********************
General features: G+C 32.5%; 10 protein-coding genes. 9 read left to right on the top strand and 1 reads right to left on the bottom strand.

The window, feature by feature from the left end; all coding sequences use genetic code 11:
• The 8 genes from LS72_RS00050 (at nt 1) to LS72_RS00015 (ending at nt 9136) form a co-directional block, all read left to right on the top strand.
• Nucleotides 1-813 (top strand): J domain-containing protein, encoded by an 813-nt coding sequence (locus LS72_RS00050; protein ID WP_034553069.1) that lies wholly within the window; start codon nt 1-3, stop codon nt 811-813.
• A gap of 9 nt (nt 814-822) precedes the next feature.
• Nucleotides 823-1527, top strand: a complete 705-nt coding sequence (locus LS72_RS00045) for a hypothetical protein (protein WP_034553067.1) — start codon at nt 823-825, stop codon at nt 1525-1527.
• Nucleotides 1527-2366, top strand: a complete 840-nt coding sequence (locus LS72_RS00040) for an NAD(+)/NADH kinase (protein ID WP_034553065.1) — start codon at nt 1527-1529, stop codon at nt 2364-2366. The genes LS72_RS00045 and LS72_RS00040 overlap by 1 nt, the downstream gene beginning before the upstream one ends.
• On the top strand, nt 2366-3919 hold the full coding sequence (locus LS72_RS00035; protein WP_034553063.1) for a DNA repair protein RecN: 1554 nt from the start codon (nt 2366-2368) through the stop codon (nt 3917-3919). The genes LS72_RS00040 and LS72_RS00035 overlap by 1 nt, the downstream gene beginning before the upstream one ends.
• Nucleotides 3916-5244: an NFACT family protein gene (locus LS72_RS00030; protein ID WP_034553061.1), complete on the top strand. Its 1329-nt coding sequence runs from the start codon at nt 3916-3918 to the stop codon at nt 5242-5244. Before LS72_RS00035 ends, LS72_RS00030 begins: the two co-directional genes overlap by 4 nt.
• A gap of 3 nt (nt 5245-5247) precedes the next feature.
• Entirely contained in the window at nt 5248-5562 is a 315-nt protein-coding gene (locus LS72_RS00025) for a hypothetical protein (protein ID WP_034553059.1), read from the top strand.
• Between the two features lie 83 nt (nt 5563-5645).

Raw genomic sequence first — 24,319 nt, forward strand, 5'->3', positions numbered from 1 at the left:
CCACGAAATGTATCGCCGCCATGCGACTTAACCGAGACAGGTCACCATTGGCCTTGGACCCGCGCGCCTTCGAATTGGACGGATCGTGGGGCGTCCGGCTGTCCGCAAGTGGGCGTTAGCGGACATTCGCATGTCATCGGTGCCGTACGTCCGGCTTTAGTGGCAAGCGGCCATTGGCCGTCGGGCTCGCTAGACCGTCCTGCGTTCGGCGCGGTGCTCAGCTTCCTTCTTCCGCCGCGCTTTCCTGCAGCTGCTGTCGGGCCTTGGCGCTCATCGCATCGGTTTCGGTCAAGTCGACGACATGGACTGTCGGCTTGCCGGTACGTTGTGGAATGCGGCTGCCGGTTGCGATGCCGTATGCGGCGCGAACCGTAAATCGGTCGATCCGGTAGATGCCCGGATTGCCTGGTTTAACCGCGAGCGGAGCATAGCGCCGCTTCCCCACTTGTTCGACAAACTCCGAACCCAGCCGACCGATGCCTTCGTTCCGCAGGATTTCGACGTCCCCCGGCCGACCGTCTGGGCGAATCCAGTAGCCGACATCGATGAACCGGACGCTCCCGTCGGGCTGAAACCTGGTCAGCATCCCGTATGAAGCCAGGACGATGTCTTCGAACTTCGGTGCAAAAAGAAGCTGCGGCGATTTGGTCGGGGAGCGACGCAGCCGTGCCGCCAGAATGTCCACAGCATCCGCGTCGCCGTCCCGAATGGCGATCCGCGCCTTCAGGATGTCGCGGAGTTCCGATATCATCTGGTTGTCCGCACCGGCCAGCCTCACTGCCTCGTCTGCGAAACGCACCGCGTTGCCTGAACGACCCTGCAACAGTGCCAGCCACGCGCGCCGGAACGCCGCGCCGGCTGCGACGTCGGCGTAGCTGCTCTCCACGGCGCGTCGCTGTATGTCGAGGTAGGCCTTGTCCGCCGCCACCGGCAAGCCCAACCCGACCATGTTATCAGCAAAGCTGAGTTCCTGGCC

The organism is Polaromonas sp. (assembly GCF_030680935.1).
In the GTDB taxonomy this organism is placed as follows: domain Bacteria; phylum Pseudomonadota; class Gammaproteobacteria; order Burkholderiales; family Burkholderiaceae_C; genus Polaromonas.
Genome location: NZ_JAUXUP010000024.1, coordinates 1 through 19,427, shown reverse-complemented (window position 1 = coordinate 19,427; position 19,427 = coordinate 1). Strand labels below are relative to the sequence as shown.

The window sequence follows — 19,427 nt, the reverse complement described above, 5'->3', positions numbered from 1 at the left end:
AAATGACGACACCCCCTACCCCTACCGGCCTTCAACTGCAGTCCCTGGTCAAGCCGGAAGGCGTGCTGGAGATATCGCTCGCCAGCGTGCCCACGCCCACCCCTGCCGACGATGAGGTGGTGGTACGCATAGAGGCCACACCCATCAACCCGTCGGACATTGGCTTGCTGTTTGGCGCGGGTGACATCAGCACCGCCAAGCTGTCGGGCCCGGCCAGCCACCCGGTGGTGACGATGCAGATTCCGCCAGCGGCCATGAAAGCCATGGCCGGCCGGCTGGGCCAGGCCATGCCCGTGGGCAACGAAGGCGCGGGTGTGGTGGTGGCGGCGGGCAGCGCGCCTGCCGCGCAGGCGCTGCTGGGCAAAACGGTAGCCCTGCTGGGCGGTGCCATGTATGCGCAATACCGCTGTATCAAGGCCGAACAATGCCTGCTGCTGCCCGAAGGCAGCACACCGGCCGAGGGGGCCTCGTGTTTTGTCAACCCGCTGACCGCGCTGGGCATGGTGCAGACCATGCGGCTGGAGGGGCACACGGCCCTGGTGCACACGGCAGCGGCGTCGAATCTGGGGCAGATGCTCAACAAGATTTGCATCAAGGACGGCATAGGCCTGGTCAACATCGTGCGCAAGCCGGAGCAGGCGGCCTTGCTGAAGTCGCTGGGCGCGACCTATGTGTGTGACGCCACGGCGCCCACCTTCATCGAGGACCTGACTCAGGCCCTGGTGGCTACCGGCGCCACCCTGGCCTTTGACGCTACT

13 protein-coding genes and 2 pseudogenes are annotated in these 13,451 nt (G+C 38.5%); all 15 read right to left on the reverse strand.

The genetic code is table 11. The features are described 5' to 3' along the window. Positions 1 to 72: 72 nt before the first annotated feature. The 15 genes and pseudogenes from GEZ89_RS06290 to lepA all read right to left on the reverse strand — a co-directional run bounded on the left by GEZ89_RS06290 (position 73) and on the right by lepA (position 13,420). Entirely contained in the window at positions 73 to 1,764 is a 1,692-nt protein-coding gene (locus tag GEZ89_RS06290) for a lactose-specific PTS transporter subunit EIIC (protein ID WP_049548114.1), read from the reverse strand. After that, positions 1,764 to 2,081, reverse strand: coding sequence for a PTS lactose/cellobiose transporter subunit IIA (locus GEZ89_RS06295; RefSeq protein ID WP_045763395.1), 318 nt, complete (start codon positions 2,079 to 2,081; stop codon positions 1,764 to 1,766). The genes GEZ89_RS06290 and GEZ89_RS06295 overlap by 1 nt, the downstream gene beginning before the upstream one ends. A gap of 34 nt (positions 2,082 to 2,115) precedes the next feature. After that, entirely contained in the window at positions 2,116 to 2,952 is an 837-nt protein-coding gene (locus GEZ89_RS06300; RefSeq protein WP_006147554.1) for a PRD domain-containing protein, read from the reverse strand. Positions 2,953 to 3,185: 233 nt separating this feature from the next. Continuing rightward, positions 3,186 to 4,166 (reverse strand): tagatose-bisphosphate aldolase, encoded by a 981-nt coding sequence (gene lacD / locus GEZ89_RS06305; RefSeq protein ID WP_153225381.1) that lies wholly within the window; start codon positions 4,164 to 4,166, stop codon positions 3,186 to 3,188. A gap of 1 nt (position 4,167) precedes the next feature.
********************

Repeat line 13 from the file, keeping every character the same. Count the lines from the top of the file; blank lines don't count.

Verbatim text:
Raw genomic sequence first — 24,319 nt, forward strand, 5'->3', positions numbered from 1 at the left: